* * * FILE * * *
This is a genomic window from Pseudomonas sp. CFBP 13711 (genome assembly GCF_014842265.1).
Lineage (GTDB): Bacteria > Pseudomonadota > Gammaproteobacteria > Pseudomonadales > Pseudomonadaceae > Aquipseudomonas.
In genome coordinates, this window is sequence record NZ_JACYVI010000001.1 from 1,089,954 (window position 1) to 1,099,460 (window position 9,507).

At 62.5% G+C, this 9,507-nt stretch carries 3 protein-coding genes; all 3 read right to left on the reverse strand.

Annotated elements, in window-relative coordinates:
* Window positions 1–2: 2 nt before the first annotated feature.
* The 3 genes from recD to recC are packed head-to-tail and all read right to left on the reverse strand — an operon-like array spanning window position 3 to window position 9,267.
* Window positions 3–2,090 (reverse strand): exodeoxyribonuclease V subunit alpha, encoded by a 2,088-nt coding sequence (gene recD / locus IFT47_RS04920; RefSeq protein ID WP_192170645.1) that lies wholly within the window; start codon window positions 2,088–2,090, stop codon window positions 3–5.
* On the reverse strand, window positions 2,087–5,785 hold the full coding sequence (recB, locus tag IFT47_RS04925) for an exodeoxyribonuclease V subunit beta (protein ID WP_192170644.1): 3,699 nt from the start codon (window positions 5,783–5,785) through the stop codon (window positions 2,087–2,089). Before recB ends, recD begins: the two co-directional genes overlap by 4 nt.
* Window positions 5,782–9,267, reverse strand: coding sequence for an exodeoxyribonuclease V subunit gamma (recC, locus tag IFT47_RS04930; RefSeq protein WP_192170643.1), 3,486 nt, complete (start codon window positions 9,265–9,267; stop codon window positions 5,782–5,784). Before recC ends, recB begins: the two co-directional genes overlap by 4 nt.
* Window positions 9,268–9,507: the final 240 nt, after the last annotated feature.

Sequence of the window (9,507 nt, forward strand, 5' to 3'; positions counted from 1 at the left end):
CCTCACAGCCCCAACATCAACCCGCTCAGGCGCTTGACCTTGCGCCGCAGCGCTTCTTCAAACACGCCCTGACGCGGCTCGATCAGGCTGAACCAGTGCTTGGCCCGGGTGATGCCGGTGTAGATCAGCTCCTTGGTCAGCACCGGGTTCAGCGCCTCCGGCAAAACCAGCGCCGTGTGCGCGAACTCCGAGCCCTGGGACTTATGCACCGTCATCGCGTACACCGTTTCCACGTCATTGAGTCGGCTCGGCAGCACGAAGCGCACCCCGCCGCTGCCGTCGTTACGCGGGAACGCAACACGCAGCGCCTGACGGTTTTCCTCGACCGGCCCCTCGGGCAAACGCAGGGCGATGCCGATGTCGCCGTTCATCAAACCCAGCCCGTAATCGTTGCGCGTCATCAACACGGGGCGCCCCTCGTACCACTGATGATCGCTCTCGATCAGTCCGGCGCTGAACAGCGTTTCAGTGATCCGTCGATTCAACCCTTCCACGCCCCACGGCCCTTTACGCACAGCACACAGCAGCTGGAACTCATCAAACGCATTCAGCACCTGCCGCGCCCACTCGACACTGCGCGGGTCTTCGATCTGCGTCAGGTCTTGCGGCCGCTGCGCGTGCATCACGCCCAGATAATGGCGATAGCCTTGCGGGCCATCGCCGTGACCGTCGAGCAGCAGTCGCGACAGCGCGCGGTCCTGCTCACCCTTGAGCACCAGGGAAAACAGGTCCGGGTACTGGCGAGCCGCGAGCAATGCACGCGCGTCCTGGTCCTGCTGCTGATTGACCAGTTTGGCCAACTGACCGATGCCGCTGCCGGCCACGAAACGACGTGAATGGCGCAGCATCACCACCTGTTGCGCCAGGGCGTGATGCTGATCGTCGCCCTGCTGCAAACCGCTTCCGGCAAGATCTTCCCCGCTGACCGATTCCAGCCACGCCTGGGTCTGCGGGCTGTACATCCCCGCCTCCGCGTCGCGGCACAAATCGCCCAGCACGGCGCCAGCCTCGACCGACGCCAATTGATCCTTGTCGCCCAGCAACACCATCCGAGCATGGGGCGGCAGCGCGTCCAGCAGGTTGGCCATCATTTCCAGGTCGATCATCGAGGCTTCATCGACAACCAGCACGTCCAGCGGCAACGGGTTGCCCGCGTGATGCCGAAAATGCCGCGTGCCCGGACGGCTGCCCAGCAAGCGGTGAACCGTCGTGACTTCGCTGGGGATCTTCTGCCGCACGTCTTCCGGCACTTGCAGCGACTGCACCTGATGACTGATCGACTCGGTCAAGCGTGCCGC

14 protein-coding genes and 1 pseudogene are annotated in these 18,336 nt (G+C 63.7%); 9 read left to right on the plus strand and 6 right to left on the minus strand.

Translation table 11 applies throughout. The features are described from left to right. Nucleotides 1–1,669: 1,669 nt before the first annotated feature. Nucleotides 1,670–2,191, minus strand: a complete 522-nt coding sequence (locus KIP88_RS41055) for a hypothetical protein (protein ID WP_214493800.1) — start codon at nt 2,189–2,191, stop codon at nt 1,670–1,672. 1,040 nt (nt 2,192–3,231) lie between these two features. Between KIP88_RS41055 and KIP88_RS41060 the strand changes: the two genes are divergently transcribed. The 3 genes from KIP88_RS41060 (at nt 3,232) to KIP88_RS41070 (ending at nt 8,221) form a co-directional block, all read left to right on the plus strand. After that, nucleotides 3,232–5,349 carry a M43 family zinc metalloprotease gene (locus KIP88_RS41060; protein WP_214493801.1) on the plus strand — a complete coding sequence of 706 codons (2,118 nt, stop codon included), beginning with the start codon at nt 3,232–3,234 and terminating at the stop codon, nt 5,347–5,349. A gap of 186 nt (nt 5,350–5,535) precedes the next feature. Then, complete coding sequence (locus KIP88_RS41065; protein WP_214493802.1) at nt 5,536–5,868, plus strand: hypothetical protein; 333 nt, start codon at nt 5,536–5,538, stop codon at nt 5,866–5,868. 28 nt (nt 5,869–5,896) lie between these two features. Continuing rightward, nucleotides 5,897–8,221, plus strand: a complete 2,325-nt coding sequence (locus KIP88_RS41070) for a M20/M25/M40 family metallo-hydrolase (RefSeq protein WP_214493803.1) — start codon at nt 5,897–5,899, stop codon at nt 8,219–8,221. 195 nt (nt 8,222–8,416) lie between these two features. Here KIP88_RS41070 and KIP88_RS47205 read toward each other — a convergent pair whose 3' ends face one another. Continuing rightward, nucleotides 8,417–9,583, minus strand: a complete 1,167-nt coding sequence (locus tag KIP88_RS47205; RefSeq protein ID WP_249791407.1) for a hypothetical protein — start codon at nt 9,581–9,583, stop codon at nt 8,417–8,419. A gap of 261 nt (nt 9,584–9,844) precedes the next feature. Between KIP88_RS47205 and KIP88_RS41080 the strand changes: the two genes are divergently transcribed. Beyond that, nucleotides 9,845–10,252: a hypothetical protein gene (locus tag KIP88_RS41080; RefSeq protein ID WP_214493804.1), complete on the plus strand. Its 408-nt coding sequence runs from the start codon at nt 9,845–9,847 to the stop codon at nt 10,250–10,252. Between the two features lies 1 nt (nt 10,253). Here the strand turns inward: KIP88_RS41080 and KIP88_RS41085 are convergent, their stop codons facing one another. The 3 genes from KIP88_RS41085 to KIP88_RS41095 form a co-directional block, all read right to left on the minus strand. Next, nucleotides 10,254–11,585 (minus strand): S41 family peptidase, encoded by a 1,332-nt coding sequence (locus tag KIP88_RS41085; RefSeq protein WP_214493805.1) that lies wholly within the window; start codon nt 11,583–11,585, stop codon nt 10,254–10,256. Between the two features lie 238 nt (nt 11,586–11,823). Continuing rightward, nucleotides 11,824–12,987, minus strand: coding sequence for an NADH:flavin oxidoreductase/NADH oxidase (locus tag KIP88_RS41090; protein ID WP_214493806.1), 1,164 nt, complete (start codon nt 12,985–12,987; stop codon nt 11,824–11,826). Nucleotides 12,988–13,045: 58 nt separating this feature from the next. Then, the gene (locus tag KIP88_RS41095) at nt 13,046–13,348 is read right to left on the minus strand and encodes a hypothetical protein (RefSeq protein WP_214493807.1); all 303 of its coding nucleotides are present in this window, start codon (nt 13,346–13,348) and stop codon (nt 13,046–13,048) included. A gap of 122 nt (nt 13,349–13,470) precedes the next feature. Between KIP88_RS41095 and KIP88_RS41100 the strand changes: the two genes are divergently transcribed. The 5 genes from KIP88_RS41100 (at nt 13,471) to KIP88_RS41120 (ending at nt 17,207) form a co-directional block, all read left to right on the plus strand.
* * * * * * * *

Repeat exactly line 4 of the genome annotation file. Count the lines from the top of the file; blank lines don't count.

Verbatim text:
At 62.5% G+C, this 9,507-nt stretch carries 3 protein-coding genes; all 3 read right to left on the reverse strand.